The last fatal accident was the crash of Colgan Flight 3407 outside Buffalo in February, 2009. Fifty people were killed in the accident, which sparked government investigations of regional carriers and pilot fatigue....read more»
American Airlines and Priceline have signed an agreement in which Priceline will access the airline's fares and ancillary services through its direct connect system. In a statement, American said the deal is "part of a long-term relationship" and will be implemented in the near future.
Separately, American also signed a direct connect deal with Vegas.com, which, oddly enough, was just cut loose by Delta as that airline purges smaller fare retail outlets from its portfolio....read more»
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With yet another round of base fare hikes on the books, and after hearing, again, that the hikes are meant to offset rising fuel costs, it's safe to say we have an established trend on our hands. USA Today reports that United and Delta raised fares $10 and $20 round-trip, respectively, on Monday, the fourth fare hike in a month. Most of the industry matched those hikes.
In total, airlines have added roughly $35 to their base fares over the course of the four hikes, Farecompare CEO Rick Seaney tells USA Today....read more»
TripAdvisor is out with its annual list of the best hotels in the world, including top picks for bargain, romance, luxury, and spa stays. The final tally is based solely on reviews from real travelers.
So without further ado, let's get straight to the lists!...read more»
Virgin America announced a firm order for 60 new Airbus aircraft, to be delivered between 2013 and 2019. The new planes will nearly triple Virgin America's fleet, which is currently comprised of 34 Airbus A319 and A320 aircraft. The new planes are all A320s.
Perhaps the most interesting aspect of the carrier's order is that it includes 30 A320neo models. The A320neo is Airbus' new eco-friendly version of the A320. It offers a 15 percent gain in fuel efficiency and cuts carbon output while adding range and reducing engine noise. The neo won't be available until early 2016....read more»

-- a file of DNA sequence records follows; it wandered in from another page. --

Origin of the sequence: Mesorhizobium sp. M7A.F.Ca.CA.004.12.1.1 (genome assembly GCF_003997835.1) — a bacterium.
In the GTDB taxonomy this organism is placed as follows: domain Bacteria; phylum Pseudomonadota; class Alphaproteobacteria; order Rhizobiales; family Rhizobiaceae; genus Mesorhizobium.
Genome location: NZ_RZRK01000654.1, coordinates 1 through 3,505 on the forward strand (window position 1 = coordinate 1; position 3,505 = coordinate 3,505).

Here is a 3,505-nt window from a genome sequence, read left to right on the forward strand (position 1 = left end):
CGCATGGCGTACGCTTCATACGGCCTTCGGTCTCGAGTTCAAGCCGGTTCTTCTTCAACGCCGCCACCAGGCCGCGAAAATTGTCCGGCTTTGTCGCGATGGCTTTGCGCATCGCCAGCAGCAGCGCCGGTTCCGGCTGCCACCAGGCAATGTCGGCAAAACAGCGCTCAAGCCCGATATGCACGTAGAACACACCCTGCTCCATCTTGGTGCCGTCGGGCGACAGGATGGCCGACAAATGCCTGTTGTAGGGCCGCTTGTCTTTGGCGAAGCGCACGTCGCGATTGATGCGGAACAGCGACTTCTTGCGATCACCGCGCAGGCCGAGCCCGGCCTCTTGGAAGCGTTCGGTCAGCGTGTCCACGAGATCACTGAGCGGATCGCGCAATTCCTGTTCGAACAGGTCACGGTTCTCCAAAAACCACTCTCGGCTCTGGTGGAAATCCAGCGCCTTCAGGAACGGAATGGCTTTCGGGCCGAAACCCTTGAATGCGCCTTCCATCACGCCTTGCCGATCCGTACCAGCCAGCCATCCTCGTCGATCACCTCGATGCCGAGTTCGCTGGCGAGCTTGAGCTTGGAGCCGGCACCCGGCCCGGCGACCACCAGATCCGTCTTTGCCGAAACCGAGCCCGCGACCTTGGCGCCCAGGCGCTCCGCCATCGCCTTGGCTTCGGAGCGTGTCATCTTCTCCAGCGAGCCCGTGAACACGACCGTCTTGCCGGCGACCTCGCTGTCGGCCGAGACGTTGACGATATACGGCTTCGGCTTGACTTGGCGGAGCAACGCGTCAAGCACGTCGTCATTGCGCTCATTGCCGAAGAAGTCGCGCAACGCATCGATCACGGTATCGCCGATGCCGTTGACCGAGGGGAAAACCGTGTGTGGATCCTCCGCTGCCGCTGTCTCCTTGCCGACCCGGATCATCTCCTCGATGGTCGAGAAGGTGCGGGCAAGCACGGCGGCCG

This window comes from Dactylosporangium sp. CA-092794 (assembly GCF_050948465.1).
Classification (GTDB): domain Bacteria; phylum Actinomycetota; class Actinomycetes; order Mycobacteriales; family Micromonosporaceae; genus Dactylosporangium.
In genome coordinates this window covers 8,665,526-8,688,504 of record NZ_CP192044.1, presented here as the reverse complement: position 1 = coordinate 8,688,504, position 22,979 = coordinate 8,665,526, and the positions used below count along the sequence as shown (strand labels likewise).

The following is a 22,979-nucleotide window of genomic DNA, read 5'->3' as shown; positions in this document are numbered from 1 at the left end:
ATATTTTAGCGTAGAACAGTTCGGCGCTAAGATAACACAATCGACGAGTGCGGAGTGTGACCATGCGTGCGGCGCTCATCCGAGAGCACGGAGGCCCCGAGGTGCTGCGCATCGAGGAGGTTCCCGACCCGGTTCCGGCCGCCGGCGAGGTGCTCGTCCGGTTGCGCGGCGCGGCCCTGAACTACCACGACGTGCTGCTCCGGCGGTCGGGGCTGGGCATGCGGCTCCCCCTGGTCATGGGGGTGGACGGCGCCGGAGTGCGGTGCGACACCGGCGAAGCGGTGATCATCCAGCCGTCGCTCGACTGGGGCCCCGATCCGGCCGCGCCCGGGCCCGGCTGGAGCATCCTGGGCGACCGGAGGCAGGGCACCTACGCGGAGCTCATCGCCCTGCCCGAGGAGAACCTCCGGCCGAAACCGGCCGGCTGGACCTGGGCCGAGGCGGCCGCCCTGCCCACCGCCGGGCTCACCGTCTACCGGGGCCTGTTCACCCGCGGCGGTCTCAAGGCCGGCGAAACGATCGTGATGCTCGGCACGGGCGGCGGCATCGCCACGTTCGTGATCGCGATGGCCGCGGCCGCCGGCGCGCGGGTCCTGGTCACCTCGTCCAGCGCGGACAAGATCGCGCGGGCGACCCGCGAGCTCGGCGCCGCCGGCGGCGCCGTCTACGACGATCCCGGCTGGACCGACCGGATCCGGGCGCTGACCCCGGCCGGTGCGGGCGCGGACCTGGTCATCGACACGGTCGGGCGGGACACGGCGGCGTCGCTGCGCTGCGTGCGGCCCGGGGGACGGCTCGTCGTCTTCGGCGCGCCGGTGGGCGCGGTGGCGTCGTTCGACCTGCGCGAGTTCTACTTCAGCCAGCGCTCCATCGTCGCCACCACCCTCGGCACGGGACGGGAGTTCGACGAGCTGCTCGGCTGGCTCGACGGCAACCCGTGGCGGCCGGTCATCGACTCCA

Analysts have been predicting a resurgence of travel in 2011, and the abundance of new service this year supports the prediction. I checked in with each major U.S. airline to see what new routes are on offer this year, and as you'll see, there's no shortage of new routes to choose from....read more»
A judge in Spain rules that Ryanair's print-or-pay approach to boarding passes is illegal. According to the Guardian, "A judge in Barcelona said that, under international air travel conventions, Ryanair can neither demand passengers turn up at the airport with their boarding pass, nor charge them €40 (£34) if they do not."
Ryanair made the change last year and promptly began removing check-in counters from airports it serves. Under the policy, passengers pay €5 or £5 for each one-way leg of their trip at check-in, and €40 or £40 if they arrive at the airport without a boarding pass and need one....read more»